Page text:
1. Background to ELTIF 2.0
The initial ELTIF Regulation entered into force on 19 May 2015 with the objective of boosting European long-term investments in the real economy, in line with the EU wider objective of smart, sustainable and inclusive growth. Albeit receiving a lot of attention, especially given the introduction of a marketing passport for “retail investors”, it became clear, over time, that the ELTIF regulation did not scale up as expected.
As per October 2021, only 57 ELTIFs had been launched with a mere EUR 2.4 billion raised and ELTIFs had for the largest part only been domiciled in four Member States (Luxembourg, France, Italy and Spain). This is extremely low compared to the total number of Luxembourg alternative investment funds that have been established since the inception of the initial ELTIF Regulation.
Further to the initial ELTIF Regulation’s review clause, the European Commission identified a number of shortcomings that have been addressed in ELTIF 2.0 to serve as an impetus for its use.
We have summarised the key changes introduced by the Regulation which will be relevant for Alternative Investment Fund Managers (AIFMs).
2. Broader Scope of Eligible Assets & Investments
ELTIF 2.0 significantly widens the scope of eligible investment assets.
In the first place, promoters may thus under ELTIF 2.0 pursue a global investment strategy, as the regulation allows (a majority of) eligible assets and investments to be located in third countries.
Another change widely applauded by the industry is that the definition of “real asset” is revised. The revised definition captures any asset that has intrinsic value due to their substance and properties. The purpose of this revision is to broaden the scope of the real asset investment strategies that ELTIF managers can pursue. Furthermore, ELTIF 2.0 abolishes the minimum investment threshold of EUR 10M and it is also no longer required that real assets are owned directly or via “indirect holding via qualifying portfolio undertakings”.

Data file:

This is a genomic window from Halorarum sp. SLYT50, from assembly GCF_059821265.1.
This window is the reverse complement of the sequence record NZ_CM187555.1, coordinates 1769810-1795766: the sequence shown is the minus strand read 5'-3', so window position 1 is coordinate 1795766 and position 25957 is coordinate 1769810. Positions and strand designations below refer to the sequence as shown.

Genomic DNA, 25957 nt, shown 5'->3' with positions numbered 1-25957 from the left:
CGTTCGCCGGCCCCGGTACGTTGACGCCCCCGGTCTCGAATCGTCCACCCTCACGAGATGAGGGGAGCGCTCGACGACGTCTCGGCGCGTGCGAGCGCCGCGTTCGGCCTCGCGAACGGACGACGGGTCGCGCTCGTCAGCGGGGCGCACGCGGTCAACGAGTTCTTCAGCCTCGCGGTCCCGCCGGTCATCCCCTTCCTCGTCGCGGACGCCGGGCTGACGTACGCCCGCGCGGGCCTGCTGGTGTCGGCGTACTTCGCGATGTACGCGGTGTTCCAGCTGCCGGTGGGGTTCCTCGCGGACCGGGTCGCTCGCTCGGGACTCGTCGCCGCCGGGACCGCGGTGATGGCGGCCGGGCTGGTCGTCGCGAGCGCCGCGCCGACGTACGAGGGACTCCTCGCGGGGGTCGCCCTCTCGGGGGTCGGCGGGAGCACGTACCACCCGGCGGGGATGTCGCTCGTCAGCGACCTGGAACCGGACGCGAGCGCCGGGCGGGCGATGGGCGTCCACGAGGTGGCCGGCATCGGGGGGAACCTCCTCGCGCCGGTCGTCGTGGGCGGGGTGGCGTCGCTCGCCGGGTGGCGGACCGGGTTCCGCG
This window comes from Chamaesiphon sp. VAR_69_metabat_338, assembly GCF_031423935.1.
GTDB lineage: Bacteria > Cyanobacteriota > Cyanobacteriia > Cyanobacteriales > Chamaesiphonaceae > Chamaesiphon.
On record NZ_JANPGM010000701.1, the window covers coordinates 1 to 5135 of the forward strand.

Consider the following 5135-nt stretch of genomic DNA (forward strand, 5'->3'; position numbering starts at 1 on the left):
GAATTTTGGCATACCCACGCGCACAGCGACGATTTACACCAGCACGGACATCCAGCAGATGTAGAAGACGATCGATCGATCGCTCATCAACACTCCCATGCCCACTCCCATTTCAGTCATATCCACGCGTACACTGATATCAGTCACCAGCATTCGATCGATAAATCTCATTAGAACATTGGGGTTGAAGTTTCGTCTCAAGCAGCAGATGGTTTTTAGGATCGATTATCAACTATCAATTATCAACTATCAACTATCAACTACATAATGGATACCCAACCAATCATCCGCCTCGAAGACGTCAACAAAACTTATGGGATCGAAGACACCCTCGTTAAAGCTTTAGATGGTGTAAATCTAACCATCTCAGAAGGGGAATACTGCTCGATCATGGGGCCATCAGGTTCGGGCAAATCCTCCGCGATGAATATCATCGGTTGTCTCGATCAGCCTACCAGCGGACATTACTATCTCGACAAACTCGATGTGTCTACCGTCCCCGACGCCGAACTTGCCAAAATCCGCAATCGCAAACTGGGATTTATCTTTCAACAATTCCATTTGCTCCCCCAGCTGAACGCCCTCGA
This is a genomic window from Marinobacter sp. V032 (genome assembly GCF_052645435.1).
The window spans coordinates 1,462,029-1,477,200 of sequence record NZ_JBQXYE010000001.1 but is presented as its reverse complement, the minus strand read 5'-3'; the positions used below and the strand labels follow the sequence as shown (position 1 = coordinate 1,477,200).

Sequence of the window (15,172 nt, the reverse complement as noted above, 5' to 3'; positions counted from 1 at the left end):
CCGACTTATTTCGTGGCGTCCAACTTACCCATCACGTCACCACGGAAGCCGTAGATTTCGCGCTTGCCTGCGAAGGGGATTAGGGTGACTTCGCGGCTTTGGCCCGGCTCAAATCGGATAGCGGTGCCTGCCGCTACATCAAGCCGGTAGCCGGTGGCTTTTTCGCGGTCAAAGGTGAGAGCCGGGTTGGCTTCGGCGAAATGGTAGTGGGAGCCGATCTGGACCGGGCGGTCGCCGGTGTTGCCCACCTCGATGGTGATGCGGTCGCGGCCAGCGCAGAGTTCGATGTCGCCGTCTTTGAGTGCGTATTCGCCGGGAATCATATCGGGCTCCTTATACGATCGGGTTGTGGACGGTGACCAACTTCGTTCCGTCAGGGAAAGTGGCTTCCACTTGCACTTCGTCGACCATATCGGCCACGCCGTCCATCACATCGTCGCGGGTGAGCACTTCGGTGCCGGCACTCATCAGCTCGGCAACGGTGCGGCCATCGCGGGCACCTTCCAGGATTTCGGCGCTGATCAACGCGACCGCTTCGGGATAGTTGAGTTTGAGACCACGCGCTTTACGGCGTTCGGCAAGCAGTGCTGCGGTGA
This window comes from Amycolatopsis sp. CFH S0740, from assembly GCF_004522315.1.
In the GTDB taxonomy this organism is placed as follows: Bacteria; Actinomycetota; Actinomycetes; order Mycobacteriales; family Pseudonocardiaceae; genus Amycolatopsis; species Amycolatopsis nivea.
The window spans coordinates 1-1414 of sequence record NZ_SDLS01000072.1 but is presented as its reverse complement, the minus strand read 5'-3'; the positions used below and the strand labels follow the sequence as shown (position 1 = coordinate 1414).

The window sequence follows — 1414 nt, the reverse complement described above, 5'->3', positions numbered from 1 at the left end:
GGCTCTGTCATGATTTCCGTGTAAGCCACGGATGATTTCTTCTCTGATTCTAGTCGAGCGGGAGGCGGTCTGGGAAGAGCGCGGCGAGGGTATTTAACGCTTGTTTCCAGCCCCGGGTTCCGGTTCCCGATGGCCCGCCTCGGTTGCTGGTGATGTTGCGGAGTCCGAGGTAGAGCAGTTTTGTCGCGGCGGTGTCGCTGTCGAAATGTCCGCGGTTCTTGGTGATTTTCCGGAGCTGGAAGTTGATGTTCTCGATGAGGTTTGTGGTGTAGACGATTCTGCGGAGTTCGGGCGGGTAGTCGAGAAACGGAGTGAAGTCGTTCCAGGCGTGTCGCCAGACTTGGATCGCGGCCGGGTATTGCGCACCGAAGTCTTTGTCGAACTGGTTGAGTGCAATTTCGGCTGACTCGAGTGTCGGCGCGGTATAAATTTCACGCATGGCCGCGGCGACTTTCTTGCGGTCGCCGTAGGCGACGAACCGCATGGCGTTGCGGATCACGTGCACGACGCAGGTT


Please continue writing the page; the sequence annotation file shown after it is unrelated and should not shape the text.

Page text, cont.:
The scope of eligible assets for ELTIFs is, in addition, extended with certain securitised assets with a “STS-label” under Regulation (EU) 2017/2402 and green bonds that are issued by “qualifying portfolio undertakings” under the EU legislation on environmentally sustainable bonds.
Furthermore, the market capitalisation threshold for listed “qualifying portfolio undertakings” has been raised from EUR 500 million to EUR 1.5 billion to provide ELTIFs with a better liquidity profile.
Lastly, the lowering of the eligible investment asset threshold from 70% of its capital down to 55% of its net asset value enables ELTIF managers to better manage the liquidity of ELTIFs and makes the ELTIF regulatory framework more appealing for both asset managers and investors.
3. More attractive for Professional Investors
To date, the ELTIF framework has been too rigid for AIFs that are only marketed to professional investors. ELTIF 2.0 has been made more attractive for professional investors by disapplying portfolio composition, diversification and concentration rules altogether for ELTIFs that are only marketed to professional investors.
The leverage limitation in the original regulation was 30% of the fund’s capital, whereas it has now been raised to 100% for ELTIFs marketed solely to professional investors. In addition, lending ELTIFs are under the revised version of the regulation also allowed to use leverage to finance loans.
Conflict of interest rules have also been softened. In particular, the ban on (minority) co-investments has been levied. ELTIF 2.0 now allows AIFMs managing ELTIFs and other funds to co-invest so long as any conflicts are identified and appropriately managed.
4. Lighter Retail Investor Requirements
In line with the retailisation trend, ELTIF 2.0 also contains a number of amendments that are very favourable for retail investors. Not only has the scope of eligible assets and investments been widened, but also the diversification, concentration and borrowing rules have been made more flexible for retail ELTIFs. Borrowing limits have been raised up to 50% of the ELTIF’s net asset value. The raising of the diversification requirement from, for example, 10% to 20% allows also for greater flexibility, as the previous requirement meant that an ELTIF had to hold, at least, seven equally sized investments alongside a liquidity pocket. This was challenging in practice.